“We’re thrilled that our colleagues overwhelmingly voted yes," Dave Tarrant, a longtime reporter and Guild spokesman, said in a statement. "We’ve been working on this for a year, and we’re all extremely happy about the outcome and excited to move forward.”
Meanwhile, Publisher Grant Moise told the paper that he's disappointed with the outcome of the vote. “We felt strongly that the best way to move forward is without a third party being inserted into our newspapers' culture," Moise said. “We respect the rights of these employees and will proceed forward in good faith negotiations.”
The vote comes at a challenging time for the Morning News and newspapers broadly. The economic hardship of the coronavirus pandemic has been a blow to the industry, which was already struggling to adjust to the decline of print advertising revenue.
A. H. Belo reported a 25% drop in second-quarter revenue this year and temporarily cut the pay of some employees, according to the Morning News. The paper's editor announced his resignation in September.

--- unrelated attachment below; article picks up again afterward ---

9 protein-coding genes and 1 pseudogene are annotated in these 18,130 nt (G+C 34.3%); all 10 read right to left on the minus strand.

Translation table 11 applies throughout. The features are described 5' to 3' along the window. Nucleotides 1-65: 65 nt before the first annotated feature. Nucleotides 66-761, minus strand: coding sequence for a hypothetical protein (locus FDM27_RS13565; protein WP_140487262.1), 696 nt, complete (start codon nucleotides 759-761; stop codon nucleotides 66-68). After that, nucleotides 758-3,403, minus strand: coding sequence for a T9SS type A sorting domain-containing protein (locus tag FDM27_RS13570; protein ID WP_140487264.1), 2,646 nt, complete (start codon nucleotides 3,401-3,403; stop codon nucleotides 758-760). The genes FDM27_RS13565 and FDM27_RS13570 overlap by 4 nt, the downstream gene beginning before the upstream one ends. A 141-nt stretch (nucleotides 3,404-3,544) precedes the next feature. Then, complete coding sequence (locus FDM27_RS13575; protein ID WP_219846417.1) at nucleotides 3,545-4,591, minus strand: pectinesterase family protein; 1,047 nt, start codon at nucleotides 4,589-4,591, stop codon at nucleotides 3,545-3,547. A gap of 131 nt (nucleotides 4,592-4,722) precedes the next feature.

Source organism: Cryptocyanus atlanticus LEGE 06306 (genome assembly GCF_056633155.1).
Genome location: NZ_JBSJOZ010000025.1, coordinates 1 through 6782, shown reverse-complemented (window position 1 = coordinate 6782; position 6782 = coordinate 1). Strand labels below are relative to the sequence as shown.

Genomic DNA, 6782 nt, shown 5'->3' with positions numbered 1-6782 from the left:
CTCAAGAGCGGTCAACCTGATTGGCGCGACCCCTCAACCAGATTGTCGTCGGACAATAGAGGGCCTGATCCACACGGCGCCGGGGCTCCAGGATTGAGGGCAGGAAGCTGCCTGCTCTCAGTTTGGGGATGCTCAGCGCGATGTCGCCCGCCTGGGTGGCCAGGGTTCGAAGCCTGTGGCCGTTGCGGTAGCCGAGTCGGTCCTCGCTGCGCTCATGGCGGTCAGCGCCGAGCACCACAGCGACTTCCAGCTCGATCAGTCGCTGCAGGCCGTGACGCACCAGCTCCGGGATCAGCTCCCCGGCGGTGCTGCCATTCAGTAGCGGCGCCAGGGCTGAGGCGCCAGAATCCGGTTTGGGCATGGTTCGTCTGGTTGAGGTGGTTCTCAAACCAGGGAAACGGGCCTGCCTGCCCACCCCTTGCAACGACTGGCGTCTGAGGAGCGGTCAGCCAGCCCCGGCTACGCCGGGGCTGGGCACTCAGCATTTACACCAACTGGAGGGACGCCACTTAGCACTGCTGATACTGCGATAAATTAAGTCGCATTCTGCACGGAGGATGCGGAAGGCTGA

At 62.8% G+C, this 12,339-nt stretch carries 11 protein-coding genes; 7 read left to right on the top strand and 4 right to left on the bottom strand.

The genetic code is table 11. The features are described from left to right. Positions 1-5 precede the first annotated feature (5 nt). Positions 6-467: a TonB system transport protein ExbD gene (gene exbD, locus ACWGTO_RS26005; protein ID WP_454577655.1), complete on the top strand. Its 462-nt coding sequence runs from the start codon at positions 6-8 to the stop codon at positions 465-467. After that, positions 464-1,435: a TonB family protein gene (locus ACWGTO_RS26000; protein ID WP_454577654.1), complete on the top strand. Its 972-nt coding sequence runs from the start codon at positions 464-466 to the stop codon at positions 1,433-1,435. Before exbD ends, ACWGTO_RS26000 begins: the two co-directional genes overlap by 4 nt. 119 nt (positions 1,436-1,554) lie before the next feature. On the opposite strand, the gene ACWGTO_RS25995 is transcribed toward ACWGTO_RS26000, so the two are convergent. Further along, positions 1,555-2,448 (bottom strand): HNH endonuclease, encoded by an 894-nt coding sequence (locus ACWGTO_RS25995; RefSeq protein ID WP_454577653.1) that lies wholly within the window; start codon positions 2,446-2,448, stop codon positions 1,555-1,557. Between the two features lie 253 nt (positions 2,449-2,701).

The vote at the 135-year-old Texas newspaper is part of a national trend and an inroad for newsroom unionization efforts in a state that's traditionally been resistant to labor organizing. This week, journalists of the Fort Worth Star-Telegram also announced a union drive. Similar efforts have been successful in recent years at major newspapers including, the Los Angeles Times, the Chicago Tribune and The Arizona Republic, as well as smaller publications.